"What have I said, what have we done, what are you here for?"
"To take you away," he answered, gently, holding her in his arms, looking down into her eyes. "To take you far away with me. To give my whole life to making you forget that you were ever unhappy."
"And you will never leave me alone—never once?"
"Never, never once."
She drew back from him, looking about the room with unseeing eyes, her fingers plucking and tearing at the lace of her dress; her voice was faint and small, like the voice of a little child.
"I—I am afraid to be alone. Oh, I must never be alone again so long as I shall live. I think I should die."
"And you never shall be; never again. Ah, this is my birthday, too, sweetheart. I am born again to-night."
Laura clung to his arm; it was as though she were in the dark, surrounded by the vague terrors of her girlhood. "And you will always love me, love me, love me?" she whispered. "Sheldon, Sheldon, love me always, always, with all your heart and soul and strength."
Tears stood in Corthell's eyes as he answered:
"God forgive whoever—whatever has brought you to this pass," he said.
And, as if it were a realisation of his thought, there suddenly came to the ears of both the roll of wheels upon the asphalt under the carriage porch and the trampling of iron-shod hoofs.
"Is that your husband?" Corthell's quick eye took in Laura's disarranged coiffure, one black lock low upon her neck, the roses at her shoulder crushed and broken, and the bright spot on either cheek.
"Is that your husband?"
"My husband—I don't know." She looked up at him with unseeing eyes. "Where is my husband? I have no husband. You are letting me remember," she cried, in terror. "You are letting me remember. Ah, no, no, you don't love me! I hate you!"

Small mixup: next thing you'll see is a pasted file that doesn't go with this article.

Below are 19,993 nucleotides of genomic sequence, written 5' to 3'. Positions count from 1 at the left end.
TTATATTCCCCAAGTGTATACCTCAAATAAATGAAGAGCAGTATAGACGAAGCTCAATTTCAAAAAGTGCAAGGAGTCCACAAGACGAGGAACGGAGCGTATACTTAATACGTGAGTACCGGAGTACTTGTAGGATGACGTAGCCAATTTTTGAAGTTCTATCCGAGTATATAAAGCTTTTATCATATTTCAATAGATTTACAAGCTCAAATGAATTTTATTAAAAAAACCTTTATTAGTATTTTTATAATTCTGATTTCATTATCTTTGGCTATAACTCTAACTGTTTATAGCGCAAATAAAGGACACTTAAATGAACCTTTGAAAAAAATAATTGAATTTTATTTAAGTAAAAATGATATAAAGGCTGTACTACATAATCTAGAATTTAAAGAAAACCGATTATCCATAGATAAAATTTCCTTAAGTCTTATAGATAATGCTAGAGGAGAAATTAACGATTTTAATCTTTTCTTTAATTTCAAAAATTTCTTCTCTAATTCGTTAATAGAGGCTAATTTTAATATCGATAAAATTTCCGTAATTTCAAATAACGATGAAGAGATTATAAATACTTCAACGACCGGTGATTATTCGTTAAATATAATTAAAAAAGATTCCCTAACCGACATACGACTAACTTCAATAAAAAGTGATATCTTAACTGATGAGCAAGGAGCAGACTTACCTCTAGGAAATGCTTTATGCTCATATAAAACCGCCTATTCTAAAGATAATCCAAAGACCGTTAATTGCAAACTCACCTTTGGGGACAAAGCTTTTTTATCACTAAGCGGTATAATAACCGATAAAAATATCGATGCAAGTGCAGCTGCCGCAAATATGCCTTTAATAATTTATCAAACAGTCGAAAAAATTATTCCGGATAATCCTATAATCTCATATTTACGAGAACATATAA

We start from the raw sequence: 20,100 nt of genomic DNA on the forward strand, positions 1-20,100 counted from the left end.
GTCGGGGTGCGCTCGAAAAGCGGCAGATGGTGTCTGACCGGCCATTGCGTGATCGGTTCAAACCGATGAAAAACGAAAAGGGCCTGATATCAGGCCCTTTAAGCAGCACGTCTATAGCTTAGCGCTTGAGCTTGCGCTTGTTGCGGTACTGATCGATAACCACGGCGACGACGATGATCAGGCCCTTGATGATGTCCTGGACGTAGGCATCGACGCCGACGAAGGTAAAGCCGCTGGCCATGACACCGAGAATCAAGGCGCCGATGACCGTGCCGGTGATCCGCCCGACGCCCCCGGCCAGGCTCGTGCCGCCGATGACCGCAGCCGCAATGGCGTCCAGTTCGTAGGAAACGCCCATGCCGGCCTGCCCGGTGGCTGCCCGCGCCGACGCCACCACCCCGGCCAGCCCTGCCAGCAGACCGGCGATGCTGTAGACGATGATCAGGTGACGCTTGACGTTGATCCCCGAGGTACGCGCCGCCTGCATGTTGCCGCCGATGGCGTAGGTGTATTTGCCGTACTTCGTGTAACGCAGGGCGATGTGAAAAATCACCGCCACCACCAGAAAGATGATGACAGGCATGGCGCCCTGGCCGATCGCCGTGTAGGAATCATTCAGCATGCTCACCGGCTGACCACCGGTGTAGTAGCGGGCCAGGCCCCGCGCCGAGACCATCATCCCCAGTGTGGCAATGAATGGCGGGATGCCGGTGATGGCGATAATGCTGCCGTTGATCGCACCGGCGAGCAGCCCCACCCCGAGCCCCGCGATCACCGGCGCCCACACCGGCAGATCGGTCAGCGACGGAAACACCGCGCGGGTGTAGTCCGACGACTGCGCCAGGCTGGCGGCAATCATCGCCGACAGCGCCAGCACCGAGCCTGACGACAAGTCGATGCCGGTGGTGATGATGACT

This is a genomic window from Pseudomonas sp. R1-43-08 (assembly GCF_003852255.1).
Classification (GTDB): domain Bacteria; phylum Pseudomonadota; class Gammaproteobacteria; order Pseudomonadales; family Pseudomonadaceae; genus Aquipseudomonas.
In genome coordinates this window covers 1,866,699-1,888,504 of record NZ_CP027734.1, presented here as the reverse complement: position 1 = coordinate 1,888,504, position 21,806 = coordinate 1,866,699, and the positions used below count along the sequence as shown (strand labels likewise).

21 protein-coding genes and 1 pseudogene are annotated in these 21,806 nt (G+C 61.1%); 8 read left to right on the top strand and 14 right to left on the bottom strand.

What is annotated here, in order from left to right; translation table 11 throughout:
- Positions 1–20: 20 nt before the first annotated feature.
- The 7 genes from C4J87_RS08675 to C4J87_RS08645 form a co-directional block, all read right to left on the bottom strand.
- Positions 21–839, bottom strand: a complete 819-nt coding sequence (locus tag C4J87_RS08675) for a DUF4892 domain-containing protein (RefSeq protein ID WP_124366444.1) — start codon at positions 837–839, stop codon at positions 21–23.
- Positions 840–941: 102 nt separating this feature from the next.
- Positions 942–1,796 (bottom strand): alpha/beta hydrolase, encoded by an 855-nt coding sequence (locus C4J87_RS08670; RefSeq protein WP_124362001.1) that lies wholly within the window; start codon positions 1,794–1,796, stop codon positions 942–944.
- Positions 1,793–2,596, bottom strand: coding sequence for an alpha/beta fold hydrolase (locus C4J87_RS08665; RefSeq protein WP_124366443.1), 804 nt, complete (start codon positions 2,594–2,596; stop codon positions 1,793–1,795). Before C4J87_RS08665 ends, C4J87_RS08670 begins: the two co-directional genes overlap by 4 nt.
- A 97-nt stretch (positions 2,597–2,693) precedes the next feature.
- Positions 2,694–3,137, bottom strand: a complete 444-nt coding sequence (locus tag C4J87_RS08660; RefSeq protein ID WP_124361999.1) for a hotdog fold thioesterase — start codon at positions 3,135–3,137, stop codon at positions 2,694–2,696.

Quickly he bent and kissed her.
"I will come for you to-morrow evening," he said. "You will be ready then to go with me?"
"Ready then? Yes, yes, to go with you anywhere."
He stood still a moment, listening. Somewhere a door closed. He heard the hoofs upon the asphalt again.
"Good-by," he whispered. "God bless you! Good-by till to-morrow night." And with the words he was gone. The front door of the house closed quietly.
Had he come back again? Laura turned in her place on the long divan at the sound of a heavy tread by the door of the library.
Then an uncertain hand drew the heavy curtain aside. Jadwin, her husband, stood before her, his eyes sunken deep in his head, his face dead white, his hand shaking. He stood for a long instant in the middle of the room, looking at her. Then at last his lips moved:
"Old girl… . Honey."
Laura rose, and all but groped her way towards him, her heart beating, the tears streaming down her face.
"My husband, my husband!"
Together they made their way to the divan, and sank down upon it side by side, holding to each other, trembling and fearful, like children in the night.
"Honey," whispered Jadwin, after a while. "Honey, it's dark, it's dark. Something happened… . I don't remember," he put his hand uncertainly to his head, "I can't remember very well; but it's dark—a little."
"It's dark," she repeated, in a low whisper. "It's dark, dark. Something happened. Yes. I must not remember."
They spoke no further. A long time passed. Pressed close together, Curtis Jadwin and his wife sat there in the vast, gorgeous room, silent and trembling, ridden with unnamed fears, groping in the darkness.
And while they remained thus, holding close by one another, a prolonged and wailing cry rose suddenly from the street, and passed on through the city under the stars and the wide canopy of the darkness.
"Extra, oh-h-h, extra! All about the Smash of the Great Wheat Corner! All about the Failure of Curtis Jadwin!"